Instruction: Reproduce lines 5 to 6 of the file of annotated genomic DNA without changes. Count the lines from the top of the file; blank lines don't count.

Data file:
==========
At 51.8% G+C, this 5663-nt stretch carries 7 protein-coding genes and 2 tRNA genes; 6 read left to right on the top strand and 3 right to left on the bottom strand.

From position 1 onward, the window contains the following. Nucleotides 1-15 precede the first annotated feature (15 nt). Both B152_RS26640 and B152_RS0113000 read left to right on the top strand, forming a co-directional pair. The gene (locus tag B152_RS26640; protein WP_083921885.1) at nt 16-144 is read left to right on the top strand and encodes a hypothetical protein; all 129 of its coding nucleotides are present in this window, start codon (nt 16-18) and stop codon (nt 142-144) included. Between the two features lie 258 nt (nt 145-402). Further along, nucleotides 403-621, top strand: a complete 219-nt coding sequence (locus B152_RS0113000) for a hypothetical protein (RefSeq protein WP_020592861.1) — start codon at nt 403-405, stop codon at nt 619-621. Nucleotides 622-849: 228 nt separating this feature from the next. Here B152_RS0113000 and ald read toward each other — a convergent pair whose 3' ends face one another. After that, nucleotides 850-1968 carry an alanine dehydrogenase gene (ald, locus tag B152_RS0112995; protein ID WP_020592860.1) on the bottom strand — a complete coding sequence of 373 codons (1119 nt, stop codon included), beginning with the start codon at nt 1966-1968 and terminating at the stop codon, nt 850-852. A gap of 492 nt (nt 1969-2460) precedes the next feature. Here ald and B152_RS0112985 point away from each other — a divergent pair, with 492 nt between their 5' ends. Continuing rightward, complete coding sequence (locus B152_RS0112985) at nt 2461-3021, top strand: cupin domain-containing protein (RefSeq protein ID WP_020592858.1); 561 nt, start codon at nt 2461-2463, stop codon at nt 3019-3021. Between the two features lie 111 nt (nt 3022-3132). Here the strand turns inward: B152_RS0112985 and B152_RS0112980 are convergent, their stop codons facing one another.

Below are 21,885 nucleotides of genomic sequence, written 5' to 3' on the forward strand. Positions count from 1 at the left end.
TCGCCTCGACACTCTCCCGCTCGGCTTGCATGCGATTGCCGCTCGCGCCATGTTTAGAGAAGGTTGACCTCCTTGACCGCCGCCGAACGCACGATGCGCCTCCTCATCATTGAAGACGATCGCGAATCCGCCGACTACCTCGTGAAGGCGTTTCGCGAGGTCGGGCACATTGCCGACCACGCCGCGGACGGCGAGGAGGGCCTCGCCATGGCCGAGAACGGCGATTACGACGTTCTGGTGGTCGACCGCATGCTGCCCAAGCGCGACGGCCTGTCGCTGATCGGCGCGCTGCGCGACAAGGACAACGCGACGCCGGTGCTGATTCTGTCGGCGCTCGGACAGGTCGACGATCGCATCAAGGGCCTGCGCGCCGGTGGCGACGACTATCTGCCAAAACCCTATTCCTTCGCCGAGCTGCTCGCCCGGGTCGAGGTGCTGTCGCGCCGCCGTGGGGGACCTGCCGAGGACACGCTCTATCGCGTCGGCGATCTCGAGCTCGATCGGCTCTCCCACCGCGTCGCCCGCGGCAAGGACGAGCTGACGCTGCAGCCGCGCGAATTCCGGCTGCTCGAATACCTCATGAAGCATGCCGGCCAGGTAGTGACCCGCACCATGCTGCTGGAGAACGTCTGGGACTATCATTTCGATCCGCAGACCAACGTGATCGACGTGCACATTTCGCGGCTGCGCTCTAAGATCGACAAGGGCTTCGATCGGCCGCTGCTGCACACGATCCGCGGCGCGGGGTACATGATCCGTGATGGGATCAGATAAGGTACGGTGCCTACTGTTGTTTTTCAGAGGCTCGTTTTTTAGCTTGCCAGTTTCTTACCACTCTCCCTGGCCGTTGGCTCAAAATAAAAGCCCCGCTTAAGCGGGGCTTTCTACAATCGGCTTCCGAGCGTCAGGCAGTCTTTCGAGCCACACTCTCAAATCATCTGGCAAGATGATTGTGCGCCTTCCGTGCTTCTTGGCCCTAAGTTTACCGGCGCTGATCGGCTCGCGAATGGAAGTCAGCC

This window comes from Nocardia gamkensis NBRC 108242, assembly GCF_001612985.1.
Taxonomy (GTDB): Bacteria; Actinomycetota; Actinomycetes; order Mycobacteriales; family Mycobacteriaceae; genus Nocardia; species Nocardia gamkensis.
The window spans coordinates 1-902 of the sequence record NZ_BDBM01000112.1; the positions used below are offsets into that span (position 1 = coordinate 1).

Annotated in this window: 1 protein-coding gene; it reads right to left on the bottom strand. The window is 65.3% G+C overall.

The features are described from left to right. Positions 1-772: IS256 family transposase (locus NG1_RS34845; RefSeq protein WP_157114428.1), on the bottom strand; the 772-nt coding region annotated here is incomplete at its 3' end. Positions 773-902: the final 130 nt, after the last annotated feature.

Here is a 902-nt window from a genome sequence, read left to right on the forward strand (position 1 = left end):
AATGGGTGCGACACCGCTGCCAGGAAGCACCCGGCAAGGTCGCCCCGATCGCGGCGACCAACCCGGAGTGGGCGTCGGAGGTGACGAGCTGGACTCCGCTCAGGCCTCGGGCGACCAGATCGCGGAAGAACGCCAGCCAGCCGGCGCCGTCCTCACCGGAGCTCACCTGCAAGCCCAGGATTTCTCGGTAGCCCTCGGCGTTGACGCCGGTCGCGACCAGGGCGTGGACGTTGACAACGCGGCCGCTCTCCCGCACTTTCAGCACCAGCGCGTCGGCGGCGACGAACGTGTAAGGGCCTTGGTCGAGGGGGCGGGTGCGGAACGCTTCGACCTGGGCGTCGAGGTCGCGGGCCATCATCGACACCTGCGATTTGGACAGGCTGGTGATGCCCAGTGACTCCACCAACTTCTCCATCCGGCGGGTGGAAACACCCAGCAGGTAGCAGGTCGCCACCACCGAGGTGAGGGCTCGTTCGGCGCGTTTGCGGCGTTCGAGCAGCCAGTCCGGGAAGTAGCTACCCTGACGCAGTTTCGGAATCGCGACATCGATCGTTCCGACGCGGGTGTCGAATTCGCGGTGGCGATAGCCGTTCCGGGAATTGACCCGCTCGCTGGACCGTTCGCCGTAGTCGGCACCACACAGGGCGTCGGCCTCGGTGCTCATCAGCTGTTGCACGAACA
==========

This window comes from Nocardia gamkensis NBRC 108242, assembly GCF_001612985.1.
Taxonomy (GTDB): Bacteria; Actinomycetota; Actinomycetes; order Mycobacteriales; family Mycobacteriaceae; genus Nocardia; species Nocardia gamkensis.